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Starkey v. Archdiocese of Indianapolis

CASE STATUS:

Active

CLS ROLE:

Amicus

STATE:

Indiana

DECIDING COURT:

Seventh Circuit Court of Appeals

CASE DESCRIPTION:

In August 2021, the district court granted summary judgment dismissing Starkey’s employment discrimination suit. The court found that the undisputed facts showed Starkey “performed vital religious duties.” Roncalli High School had entrusted Starkey with the tasks of guiding students as they mature and grow into adulthood, communicating the Catholic faith to students, and helping shape the religious and spiritual environment at the school – all of which are vital religious duties.

A religious school must have the freedom to ensure that an employee’s counseling of adolescents, as well as her example of personal conduct, supports its religiously grounded moral standards. Accordingly, the district court granted summary judgment finding Starkey a “minister” and dismissing her suit under the First Amendment’s ministerial exception. Christian Legal Society (CLS) fully supports that conclusion.

Starkey appealed the district court decision to the Seventh Circuit Court of Appeals. On January 18, 2022, CLS filed an amicus brief in support of Roncalli High School and the Archdiocese of Indiana. CLS’ brief emphasized that, while the district court’s decision was correct and should be affirmed, the Seventh Circuit could also affirm the decision on an alternative ground – the Religious Freedom Restoration Act (“RFRA”), which prohibits the federal government from imposing a substantial burden on religious exercise unless the application of that burden furthers a compelling governmental interest and does so by the least restrictive means. The brief pointed out that whether or not Starkey is a “minister,” the undisputed facts show the religious importance of her job functions. Those facts show that penalizing the Archdiocese for dismissing her would substantially burdens its religious exercise.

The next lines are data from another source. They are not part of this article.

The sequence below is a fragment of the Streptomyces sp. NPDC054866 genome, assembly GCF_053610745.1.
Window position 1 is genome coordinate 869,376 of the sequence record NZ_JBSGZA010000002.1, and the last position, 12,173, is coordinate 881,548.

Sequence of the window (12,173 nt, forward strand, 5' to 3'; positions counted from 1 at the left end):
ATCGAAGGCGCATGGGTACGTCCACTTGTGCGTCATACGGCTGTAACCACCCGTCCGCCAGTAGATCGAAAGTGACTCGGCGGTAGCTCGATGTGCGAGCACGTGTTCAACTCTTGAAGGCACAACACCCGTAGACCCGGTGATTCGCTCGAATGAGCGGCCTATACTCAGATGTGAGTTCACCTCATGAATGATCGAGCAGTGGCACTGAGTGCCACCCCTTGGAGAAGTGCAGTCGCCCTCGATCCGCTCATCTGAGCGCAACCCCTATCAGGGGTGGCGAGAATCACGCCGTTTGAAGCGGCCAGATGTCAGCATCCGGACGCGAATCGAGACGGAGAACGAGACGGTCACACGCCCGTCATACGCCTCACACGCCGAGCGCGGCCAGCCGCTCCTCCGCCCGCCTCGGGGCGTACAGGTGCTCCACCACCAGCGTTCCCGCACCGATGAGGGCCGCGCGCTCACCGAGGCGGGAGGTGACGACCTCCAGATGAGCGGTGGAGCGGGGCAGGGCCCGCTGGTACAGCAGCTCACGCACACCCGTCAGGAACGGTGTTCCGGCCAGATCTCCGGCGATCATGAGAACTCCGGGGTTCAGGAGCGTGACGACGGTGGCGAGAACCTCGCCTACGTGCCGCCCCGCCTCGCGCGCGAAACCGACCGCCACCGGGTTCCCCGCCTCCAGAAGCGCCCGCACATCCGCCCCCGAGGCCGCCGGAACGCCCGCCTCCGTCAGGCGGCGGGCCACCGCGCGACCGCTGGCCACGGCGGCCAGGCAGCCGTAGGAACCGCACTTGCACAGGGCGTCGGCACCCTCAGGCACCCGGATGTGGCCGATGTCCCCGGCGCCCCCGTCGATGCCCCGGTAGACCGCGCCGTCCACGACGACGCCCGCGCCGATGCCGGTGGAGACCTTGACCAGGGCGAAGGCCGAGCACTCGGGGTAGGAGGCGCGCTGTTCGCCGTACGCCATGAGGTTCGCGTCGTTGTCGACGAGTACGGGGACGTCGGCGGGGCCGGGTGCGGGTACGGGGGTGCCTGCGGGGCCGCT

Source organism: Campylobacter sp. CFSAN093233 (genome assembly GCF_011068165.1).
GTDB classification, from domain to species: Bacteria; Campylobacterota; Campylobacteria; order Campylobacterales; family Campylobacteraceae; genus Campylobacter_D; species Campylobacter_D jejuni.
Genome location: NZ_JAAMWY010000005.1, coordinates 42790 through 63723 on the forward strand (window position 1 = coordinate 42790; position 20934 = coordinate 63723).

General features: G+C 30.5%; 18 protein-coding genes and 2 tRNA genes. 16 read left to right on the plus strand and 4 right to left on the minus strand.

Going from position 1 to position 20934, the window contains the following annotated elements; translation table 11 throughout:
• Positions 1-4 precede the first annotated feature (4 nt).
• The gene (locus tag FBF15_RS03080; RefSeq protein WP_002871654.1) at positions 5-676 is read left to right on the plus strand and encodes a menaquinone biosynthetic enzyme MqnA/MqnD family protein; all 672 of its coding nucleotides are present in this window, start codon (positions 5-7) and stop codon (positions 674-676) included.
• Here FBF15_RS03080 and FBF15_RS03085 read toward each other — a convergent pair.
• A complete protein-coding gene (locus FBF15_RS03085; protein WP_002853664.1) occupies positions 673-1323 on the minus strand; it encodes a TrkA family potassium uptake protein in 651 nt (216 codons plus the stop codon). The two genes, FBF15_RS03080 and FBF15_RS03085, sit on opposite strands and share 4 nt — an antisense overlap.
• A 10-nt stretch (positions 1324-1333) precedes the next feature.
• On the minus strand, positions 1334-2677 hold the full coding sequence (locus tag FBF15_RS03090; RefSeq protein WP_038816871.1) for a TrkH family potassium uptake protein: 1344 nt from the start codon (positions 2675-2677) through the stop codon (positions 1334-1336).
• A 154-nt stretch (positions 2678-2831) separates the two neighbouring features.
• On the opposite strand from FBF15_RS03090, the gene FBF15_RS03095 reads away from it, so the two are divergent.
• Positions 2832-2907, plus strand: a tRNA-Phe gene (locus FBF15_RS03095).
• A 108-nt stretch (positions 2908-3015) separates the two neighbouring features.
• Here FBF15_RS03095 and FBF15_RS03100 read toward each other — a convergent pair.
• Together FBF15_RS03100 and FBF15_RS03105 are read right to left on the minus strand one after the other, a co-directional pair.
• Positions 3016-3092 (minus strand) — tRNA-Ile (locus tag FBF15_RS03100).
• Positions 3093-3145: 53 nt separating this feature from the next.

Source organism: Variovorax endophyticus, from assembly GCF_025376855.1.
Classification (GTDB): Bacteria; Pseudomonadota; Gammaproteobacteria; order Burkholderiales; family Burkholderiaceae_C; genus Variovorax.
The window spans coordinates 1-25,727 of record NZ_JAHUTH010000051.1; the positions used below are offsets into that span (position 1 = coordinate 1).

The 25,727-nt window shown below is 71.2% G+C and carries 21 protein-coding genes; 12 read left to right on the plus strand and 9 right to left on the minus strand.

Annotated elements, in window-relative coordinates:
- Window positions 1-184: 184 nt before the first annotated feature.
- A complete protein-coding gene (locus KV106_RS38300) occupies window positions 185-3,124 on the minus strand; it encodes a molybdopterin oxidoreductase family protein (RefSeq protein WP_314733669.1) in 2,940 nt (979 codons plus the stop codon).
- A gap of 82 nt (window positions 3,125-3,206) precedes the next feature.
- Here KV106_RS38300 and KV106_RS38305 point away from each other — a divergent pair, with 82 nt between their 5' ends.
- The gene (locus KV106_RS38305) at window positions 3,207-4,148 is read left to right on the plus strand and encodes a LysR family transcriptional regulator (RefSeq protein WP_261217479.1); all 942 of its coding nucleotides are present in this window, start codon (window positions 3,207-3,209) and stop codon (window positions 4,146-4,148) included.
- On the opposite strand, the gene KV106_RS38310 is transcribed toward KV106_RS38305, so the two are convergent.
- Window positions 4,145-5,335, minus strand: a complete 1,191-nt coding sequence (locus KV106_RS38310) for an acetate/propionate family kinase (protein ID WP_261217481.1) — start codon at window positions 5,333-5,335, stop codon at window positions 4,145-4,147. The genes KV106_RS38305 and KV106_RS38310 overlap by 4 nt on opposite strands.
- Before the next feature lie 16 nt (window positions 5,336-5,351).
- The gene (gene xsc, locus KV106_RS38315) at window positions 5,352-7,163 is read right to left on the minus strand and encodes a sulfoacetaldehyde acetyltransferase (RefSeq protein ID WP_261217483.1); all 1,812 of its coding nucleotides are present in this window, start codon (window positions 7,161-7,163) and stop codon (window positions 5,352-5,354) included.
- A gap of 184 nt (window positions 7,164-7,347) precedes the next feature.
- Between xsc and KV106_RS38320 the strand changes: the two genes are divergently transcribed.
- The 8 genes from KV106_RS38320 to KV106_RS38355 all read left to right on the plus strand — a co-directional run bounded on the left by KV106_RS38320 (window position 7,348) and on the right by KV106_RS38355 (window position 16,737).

On July 28, 2022, the Seventh Circuit upheld the district court decision based on the ministerial exception. The lower court had granted summary judgment dismissing Starkey’s employment discrimination suit, finding for the school and the archdiocese on the basis of the ministerial exception because the undisputed facts showed Starkey performed vital religious duties. Two of the judges on the Seventh Circuit panel agreed with the trial judge that the ministerial exception governed this case, and the third judge in a concurrence thought that the Title VII religious exemption doomed Ms. Starkey’s claim.

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